Four Austin Independent School District schools are piloting a program to reduce trash. The focus in on compost materials.
The cafeteria at Menchaca Elementary School runs like a machine. Classes come and go at three-minute intervals. But there's a slight difference on the way out the door.
"It's just a matter of putting something in a different trash can," said Principal John Rocha.
That different trash can is compost pile for food and some paper products. Each week, they collect about 1,000 pounds worth of waste that now goes into the compost pile.
"In the schools now, they don't have a lot of cans and bottles and normal recycling elements. So this gives the school a unique way to recycle and divert as much as possible from the landfill," said Rick Fraumann, of Texas Disposal Systems.
Since this pilot program started in February, the schools put about 40 percent less garbage in landfills. Texas Disposal Systems mixes the food with wood waste from local green builders and turns it into Garden-ville, chemical-free, organic compost.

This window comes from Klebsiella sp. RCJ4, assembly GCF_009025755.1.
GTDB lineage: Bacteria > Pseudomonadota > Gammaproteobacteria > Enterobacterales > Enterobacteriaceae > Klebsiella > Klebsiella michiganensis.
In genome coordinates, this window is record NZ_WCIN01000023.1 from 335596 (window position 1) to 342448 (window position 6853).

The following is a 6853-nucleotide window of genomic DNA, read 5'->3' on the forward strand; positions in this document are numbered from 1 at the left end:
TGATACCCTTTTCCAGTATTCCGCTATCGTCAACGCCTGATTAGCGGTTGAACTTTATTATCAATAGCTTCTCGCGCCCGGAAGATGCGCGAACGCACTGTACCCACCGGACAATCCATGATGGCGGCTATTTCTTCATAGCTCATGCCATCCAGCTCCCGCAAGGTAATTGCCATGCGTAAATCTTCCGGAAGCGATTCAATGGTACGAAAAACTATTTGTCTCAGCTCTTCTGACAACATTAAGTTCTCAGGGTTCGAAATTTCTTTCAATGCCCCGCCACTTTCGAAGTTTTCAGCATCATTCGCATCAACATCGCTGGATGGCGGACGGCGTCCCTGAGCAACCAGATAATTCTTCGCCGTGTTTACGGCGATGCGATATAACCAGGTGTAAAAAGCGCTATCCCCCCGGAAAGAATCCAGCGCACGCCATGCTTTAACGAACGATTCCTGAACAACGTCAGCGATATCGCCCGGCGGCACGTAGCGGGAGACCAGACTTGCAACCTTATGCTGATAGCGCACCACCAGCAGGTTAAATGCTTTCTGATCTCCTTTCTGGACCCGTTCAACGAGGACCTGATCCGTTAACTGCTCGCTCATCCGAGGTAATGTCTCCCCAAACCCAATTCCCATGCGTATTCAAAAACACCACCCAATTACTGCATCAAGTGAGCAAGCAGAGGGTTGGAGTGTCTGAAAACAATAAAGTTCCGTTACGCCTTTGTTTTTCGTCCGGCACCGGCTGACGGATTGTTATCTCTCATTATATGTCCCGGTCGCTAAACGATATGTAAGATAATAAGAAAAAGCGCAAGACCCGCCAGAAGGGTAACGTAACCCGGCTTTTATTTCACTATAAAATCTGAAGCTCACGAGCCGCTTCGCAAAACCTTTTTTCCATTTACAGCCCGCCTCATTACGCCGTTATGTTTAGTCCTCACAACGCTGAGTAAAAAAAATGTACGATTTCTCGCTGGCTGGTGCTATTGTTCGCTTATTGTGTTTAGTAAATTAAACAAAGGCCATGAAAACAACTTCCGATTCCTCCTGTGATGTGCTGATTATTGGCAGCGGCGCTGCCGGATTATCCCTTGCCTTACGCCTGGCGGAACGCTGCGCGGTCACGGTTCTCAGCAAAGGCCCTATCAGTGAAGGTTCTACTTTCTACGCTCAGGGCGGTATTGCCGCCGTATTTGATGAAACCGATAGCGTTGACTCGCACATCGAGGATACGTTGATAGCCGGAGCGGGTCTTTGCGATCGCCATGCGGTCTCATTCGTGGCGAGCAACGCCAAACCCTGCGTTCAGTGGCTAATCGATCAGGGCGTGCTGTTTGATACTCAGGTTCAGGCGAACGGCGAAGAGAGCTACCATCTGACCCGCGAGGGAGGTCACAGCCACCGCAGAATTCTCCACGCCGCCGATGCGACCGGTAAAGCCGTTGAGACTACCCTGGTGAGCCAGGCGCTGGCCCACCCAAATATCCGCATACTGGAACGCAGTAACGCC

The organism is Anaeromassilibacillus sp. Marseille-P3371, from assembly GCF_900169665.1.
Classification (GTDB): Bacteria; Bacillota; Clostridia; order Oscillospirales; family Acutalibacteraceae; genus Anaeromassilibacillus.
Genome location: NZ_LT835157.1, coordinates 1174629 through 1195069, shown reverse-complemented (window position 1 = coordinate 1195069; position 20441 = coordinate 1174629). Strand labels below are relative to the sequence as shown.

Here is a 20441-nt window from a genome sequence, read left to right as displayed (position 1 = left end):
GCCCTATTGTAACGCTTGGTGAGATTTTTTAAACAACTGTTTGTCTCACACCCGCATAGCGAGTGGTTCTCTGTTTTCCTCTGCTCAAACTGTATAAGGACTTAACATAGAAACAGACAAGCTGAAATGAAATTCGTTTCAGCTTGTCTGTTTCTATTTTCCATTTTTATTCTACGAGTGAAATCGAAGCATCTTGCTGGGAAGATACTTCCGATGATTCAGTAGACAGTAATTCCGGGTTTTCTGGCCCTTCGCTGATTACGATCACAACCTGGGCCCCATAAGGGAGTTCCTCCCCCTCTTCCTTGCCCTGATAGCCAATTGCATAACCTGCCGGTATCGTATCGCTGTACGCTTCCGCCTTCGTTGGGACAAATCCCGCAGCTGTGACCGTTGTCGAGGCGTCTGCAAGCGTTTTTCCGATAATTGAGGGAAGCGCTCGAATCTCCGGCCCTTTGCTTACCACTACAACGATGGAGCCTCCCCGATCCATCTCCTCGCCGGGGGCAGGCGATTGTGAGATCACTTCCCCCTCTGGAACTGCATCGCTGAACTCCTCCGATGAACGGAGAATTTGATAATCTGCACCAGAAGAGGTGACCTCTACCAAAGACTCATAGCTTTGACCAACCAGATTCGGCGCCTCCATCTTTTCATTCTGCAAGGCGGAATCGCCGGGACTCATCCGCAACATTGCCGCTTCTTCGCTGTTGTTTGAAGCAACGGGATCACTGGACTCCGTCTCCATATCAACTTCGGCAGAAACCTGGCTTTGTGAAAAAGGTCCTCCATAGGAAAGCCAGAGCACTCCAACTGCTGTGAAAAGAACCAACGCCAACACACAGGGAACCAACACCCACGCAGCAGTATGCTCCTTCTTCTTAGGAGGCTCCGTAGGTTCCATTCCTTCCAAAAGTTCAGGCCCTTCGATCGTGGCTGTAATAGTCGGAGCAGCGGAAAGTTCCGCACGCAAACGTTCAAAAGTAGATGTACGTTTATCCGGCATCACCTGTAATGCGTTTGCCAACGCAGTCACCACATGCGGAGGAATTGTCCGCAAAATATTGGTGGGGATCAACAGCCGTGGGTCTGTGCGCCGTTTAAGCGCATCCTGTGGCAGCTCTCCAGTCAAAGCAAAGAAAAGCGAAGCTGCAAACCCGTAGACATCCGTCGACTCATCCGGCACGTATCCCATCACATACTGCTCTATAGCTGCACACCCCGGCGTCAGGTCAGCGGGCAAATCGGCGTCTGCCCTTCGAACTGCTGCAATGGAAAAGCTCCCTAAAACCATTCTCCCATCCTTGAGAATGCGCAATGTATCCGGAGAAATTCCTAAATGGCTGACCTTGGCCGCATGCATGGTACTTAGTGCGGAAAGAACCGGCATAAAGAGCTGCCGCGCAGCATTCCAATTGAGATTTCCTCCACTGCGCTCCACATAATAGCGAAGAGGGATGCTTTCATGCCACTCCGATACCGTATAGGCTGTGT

"It smells kind of stinky," said 2nd grader Jillian Ybarbo.
But it is popular with Central Texas gardeners. At school on Monday, students helped plant a tree using the Garden-Ville compost.
"It has like a different color of dirt. Dirt is kind of brown and this one, the compost is black," said 2nd grader Joseph Jordan.
The compost pilot program is currently in four AISD elementary schools and may move into every AISD elementary school. The district and Texas Disposal say the cost for new compost system will be negated by the reduction in waste removal costs.
"I think the real beautiful thing that happens from this sort of program is that thinking becomes part of their everyday thinking for the rest of their lives," said Rocha.
And they are learning to be a part of a community.